What about the other Gifts?

Original Question: “Where does the movement model make room for pastor, teacher, prophet etc.?”

Answer: Many questions like this arise when leaders of individual churches and/or networks of churches start exploring Disciple Making Movements strategies. The assumption is that DMMs are only focused on the apostolic and evangelistic giftings, while Paul clearly identifies additional giftings.

Here is the actual biblical text which is being alluded to in this question:

So Christ himself gave the apostles, the prophets, the evangelists, the pastors and teachers, to equip his people for works of service, so that the body of Christ may be built up until we all reach unity in the faith and in the knowledge of the Son of God and become mature, attaining to the whole measure of the fullness of Christ. Then we will no longer be infants, tossed back and forth by the waves, and blown here and there by every wind of teaching and by the cunning and craftiness of people in their deceitful scheming. Instead, speaking the truth in love, we will grow to become in every respect the mature body of him who is the head, that is, Christ. (Ephesians 4:11-15).

To me, this immediate context makes it is clear that Paul is thinking about the Church Universal, rather than a single congregation in a particular location because of his use of the phrase “the body of Christ” and “attaining to the whole measure of the fullness of Christ.” For the majority of his ministry, Paul has not labored in the areas where others of the Apostles lived and worked. He spent some time in Jerusalem during his early days as a believer when Barnabas vouched for him. Later he joins them in the discussion about acceptance of the Gentiles into the Kingdom, but by and large Paul’s intentional strategy was to go to unreached and unengaged regions where the Gospel had not yet been heard.

The word “apostle” is an English form of the Greek word “apostolos” which was used for anyone sent out as an emissary. In the Great Commission Jesus directs the 11 to “Go make disciples” in the whole world. Paul is later added to their number and we actually know more details about his going than we do the 11, because of Luke’s presence on Paul’s apostolic team going on mission with Jesus. Apostolic workers are those who intentionally go to new places, where the Gospel has not been heard prior to their arrival.

The word “prophet” clearly carries great significance in Paul’s first letter to the church in Corinth. Seeking that gift is proposed by Paul as a corrective for some of the problems which arose in that specific church. Prophecy gives divine insight and confirmation. There can be predictive elements as is seen when an upcoming famine is revealed ahead of time by Agabus. (Acts 11:28). This foreknowledge empowers believers to prepare ahead of time to assist those who will be most negatively anticipated (much like happened through Joseph in Egypt). Prophecy is not restricted to a single located congregation, though.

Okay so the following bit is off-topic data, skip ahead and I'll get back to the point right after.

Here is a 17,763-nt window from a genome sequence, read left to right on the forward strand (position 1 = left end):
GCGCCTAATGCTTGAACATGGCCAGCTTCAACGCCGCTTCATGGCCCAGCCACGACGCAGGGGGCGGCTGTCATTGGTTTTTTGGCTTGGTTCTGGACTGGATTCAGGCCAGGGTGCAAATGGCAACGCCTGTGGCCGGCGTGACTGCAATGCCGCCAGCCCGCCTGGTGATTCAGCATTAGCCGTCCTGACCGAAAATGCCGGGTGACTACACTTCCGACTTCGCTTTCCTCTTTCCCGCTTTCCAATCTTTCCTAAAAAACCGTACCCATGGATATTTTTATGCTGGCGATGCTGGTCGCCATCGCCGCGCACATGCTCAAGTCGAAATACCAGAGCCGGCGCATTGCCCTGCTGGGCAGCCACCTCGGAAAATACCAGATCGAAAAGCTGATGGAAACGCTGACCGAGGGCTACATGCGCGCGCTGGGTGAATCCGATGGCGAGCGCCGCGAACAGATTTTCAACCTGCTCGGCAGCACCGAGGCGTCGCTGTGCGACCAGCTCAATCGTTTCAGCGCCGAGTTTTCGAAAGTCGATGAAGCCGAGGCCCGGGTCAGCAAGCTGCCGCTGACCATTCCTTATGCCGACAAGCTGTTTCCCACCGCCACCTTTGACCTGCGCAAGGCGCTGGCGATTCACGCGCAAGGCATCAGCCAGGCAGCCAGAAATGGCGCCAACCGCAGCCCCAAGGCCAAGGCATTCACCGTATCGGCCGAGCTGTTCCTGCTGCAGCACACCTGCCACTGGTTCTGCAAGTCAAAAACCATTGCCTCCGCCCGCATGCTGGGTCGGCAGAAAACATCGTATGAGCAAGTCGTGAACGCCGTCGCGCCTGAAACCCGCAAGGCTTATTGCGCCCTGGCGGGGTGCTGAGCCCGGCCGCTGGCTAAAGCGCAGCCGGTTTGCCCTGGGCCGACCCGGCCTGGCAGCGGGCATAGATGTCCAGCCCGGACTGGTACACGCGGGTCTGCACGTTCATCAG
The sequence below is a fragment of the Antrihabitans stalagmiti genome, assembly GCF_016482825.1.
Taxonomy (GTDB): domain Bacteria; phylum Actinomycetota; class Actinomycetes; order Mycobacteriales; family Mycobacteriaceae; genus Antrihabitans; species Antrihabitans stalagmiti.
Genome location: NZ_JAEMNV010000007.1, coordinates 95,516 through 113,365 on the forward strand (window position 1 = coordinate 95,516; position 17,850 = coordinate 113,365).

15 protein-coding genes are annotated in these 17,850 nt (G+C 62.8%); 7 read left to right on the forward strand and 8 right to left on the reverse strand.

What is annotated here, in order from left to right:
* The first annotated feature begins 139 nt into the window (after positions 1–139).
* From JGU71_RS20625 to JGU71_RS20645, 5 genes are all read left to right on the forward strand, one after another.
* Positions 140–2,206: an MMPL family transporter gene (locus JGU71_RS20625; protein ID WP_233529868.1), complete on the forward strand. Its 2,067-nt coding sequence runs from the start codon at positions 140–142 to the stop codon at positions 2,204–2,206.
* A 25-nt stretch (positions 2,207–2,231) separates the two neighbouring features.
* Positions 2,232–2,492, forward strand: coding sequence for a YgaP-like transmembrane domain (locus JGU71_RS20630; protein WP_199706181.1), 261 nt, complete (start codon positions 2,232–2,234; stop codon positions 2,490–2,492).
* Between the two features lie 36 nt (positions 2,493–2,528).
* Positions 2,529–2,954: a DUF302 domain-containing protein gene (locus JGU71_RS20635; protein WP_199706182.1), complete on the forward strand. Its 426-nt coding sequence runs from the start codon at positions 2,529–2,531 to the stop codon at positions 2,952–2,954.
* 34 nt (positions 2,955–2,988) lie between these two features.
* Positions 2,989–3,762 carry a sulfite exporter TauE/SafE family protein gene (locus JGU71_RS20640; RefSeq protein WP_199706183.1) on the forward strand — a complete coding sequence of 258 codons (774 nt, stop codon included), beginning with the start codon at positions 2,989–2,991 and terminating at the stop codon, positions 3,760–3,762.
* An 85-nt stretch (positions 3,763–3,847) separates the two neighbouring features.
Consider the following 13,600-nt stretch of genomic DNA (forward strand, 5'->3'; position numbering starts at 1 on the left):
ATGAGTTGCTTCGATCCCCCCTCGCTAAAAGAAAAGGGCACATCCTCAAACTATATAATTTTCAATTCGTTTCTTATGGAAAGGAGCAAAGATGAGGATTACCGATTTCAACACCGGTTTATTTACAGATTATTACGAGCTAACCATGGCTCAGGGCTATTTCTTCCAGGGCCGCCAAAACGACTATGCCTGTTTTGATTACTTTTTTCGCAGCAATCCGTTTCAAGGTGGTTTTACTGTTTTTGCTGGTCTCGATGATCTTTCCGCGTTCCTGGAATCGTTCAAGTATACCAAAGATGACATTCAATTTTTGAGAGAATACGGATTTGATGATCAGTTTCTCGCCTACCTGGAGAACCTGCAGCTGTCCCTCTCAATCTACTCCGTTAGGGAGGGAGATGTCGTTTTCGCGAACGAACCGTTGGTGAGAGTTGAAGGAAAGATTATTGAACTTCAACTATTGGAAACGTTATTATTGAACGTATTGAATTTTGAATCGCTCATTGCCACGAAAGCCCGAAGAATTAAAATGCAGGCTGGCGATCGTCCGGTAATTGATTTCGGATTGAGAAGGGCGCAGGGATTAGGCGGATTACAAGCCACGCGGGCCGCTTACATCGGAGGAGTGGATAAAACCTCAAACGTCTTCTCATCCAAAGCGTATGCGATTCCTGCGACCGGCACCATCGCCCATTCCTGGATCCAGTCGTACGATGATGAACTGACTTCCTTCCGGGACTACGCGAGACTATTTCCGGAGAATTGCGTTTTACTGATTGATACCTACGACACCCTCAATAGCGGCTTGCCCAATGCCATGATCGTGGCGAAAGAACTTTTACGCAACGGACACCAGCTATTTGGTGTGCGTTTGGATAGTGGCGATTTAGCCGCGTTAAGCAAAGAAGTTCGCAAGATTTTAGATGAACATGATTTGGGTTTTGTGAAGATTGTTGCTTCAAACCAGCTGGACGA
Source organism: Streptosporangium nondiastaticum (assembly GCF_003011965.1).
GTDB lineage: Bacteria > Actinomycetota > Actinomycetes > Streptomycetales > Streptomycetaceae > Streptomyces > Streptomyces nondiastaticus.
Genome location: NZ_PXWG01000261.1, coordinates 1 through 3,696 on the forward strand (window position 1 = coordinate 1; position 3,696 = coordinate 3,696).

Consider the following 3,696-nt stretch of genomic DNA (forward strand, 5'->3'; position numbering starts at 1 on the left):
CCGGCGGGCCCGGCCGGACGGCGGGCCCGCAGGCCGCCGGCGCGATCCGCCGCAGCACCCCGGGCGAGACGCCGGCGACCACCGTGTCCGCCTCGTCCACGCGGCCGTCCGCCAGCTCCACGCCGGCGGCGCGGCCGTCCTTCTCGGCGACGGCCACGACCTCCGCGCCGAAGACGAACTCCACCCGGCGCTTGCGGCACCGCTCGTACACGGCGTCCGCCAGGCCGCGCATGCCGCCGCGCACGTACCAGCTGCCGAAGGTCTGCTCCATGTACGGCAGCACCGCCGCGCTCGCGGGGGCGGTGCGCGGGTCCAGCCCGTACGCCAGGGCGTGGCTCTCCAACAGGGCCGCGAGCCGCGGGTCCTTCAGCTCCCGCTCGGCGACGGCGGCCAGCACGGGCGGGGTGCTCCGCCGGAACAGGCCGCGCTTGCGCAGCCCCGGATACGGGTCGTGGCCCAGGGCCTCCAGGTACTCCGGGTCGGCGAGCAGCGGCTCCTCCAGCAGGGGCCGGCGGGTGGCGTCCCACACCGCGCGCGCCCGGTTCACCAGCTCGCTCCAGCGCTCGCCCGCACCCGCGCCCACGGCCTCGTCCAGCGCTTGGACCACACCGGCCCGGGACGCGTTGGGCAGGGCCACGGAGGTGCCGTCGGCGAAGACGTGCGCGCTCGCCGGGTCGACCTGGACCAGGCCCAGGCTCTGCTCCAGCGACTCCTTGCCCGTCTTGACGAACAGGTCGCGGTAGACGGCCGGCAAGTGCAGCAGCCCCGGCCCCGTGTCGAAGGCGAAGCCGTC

“Evangelist” is one of these functions which many recognize fits well into the Disciple Making Movement rubric. Someone who has this divine gifting is able to cross many cultural barriers without requiring specialized training. But many believers are not this way. They need help in recognizing the differences which make so much of an impact that shifts in tactics are required. Those who intentionally bring good news into dark places are seeking to be evangelistic.

“Pastor-teachers” seems to me to be the best translation of the next category in Ephesians 4, because of the way Paul’s Greek is written here in this text. There is a phrase which is duplicated multiple times earlier, but is noticeably absent between pastor and teacher. Paul writes of Jesus, “he gave some to be…” four times, not five. Jesus gave some to be apostles, gave some to be prophets, gave some to be evangelists, gave some to be pastors and teachers.

In many traditional church networks the pastoral/teaching role is almost exclusively present. Because it is so significant, the efforts to counter-balance this extreme are heard as denigrating this function. I remember David Watson encouraging a large group he was training in California, “In every group gathered to be shaped by God’s Word, look for two types of leaders in the household–apostolic/evangelist types who live to see the word go to other villages where it has not gone yet and also those with the pastoral/teacher hearts that are necessary to nurture the ongoing spiritual life of an emerging local church.

With these thoughts in mind, explore what God does in Antioch of Syria. Read Acts 13:1ff and see that you have both emphases. Early training in DMM always focuses on vision casting for going, but if there is to be fruit, much fruit and fruit that lasts (John 15), then it requires a both/and, rather than an either/or.

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